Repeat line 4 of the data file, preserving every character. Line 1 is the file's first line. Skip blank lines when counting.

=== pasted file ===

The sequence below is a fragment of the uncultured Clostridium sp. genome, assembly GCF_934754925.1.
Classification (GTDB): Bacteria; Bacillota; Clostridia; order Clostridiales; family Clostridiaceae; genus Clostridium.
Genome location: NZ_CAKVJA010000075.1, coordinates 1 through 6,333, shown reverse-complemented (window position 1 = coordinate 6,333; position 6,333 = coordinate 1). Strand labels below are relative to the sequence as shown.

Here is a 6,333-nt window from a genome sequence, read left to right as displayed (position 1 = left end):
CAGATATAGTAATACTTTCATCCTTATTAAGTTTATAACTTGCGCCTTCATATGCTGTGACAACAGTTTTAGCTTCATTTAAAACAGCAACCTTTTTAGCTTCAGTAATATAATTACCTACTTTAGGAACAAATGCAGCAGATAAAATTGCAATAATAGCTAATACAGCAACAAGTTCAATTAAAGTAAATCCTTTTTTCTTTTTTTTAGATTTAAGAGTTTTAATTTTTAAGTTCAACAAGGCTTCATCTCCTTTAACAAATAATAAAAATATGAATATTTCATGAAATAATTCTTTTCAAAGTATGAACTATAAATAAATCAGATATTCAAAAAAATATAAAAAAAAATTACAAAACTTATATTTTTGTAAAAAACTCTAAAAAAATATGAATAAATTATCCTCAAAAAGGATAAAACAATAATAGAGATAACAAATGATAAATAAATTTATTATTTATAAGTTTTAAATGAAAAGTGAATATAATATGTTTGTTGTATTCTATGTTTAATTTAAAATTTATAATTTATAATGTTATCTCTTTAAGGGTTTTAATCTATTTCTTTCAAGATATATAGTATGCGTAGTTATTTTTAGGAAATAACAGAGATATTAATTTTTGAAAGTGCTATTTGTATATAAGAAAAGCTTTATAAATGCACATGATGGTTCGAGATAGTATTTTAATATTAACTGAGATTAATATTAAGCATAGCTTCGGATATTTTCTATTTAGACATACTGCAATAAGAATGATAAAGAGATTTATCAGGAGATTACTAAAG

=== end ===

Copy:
Here is a 6,333-nt window from a genome sequence, read left to right as displayed (position 1 = left end):